CHARLESTON, WV (WOWK) – Alderson Broaddus University is closing with a mountain of debt leaving students scrambling to make other plans. Meanwhile, at West Virginia University, students are staging walk-outs to push back against planned program and faculty cuts.

Higher education leaders say things are changing, and universities are having to adapt.

Students and employees at Marshall University celebrated a ceremonial bill signing this week on campus that authorized a $45 million investment in the school’s cybersecurity programs, including the construction of a new state of the art facility.

“It feels kind of cool to see our school move up to the top in the cyber range,” said Alisha Joseph, a graduate student at Marshall University. “I feel like it is cool getting to see our school thrive.”

But at a time when Marshall is thriving, students on some other campuses across the state are facing uncertainty.

“Right now I’m looking for other schools,” said Liz Poling, a Senior at Alderson Broaddus. “I’ll probably go somewhere local. There’s been a couple of schools reach out; I might decide to go somewhere far away.”

Students at Alderson Broaddus spent the last days of summer scrambling to decide what to do after the university announced it would be closing after getting stuck in a financial mess.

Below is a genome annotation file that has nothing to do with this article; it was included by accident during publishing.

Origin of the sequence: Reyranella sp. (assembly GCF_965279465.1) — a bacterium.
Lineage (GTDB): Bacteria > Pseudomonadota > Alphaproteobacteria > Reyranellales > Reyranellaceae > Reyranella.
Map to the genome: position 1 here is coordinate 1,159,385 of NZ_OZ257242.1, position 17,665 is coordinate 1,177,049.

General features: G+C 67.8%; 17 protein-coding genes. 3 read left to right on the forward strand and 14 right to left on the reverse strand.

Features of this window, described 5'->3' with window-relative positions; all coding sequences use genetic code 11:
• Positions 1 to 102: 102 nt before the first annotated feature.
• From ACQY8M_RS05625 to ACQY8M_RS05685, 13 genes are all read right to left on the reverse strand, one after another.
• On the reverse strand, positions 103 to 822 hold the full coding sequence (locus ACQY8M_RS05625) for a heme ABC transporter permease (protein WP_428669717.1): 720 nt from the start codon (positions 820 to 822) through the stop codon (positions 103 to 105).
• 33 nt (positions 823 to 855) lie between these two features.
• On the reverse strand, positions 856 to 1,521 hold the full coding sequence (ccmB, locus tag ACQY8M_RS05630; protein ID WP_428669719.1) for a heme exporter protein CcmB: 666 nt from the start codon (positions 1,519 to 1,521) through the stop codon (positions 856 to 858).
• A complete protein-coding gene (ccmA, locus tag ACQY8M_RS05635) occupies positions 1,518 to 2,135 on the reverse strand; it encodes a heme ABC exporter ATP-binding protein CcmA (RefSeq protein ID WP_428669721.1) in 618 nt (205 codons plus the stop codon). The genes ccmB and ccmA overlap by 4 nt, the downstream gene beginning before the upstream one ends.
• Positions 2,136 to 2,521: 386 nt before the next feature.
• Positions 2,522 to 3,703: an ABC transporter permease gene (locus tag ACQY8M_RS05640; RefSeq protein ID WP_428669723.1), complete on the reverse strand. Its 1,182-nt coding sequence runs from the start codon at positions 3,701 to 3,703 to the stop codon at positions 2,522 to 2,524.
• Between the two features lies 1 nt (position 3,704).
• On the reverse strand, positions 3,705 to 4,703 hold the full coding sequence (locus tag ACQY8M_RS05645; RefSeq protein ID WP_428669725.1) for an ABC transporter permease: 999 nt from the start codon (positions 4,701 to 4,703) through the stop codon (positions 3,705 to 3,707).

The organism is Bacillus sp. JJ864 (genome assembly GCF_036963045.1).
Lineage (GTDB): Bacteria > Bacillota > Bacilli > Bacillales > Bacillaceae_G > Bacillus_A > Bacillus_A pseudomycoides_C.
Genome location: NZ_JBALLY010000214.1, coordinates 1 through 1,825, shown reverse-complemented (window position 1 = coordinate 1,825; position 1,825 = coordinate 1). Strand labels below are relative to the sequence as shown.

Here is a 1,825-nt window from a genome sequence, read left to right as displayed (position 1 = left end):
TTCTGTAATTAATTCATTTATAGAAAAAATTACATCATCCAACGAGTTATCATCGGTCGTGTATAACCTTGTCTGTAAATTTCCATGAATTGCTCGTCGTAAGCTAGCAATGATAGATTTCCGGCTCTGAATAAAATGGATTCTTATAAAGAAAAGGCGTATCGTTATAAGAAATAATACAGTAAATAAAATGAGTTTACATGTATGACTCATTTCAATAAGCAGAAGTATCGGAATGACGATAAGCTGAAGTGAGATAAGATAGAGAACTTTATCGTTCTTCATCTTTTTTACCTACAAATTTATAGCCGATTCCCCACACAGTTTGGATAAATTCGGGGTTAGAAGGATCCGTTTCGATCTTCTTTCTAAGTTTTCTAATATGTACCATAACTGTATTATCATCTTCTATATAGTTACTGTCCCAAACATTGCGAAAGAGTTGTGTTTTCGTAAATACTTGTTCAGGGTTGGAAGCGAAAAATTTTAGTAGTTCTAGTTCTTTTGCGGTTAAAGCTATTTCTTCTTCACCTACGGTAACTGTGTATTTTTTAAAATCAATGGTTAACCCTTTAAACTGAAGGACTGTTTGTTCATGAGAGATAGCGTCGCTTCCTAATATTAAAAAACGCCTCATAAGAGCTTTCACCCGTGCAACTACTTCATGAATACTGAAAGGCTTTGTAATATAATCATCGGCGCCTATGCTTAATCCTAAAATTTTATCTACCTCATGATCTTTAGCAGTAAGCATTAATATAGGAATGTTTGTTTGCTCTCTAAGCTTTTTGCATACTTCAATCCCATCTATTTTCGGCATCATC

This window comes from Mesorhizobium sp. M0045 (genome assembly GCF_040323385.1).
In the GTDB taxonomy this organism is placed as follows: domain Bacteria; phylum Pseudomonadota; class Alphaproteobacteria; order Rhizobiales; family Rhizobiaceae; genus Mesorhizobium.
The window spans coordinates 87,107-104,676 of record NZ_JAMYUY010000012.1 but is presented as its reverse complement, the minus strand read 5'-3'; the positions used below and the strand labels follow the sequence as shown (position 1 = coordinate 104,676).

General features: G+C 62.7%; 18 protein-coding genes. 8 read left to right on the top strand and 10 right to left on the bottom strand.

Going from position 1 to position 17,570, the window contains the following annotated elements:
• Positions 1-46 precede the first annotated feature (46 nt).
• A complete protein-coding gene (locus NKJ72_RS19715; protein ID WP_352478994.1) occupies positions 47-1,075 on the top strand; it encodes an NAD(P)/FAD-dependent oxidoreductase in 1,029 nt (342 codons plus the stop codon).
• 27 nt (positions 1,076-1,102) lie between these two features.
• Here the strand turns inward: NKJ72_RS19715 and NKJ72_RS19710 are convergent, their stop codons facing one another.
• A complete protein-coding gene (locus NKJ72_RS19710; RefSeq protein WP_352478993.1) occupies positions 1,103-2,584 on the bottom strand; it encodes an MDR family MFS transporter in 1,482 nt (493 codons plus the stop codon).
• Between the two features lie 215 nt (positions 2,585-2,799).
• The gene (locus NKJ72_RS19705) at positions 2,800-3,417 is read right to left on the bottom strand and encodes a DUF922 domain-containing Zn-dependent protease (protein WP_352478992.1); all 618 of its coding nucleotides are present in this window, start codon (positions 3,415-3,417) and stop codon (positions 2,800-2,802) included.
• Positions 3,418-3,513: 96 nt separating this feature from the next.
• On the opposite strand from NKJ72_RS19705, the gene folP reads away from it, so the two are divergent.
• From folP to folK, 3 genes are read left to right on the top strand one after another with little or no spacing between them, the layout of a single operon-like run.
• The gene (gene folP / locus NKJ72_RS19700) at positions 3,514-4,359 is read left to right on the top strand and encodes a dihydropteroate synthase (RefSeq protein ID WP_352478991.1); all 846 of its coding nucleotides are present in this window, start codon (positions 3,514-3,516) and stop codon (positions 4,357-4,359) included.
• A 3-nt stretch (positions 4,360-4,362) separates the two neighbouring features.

“What happened at Alderson Broaddus is that the institution got so deeply in debt without correcting what was causing them to be in debt that they were unable to continue to survive, they just got completely underwater,” said Sarah Tucker, Chancellor of Higher Education in West Virginia.

Meanwhile students at West Virginia University staged walk-outs, upset about proposed cuts to programs and staff.  

“This is our lives, this is our future,” said Ella Holley, a student at West Virginia University. “We’ve made commitments based on things that West Virginia University promised us and now they are threatening to not fulfill those promises.”

Tucker said West Virginia University is doing the right thing right now.

“What is happening at WVU and at colleges all over the country right now is that institutions are seeing structural deficits within their budgets and that has a lot to do with a decline in high school graduates,” Tucker said. “At the same time colleges haven’t necessarily shrunken their operations. So what you see now at WVU is the institution correcting for those things and making sure that 20 years from now, what happened at Alderson Broaddus doesn’t happen at WVU.”

She explained that the state’s aging population means there are fewer students in the state to even consider going to college. But that isn’t the only challenge.

“All of higher education right now is facing headwinds,” said Marshall University President Brad Smith. “The enrollment cliff, a decreased interest in students wanting to go to college and the question of whether or not there is a return on investment.”

Smith said universities nationwide are going through what he calls a “reinvention phase” while trying to stay ahead of a changing tide.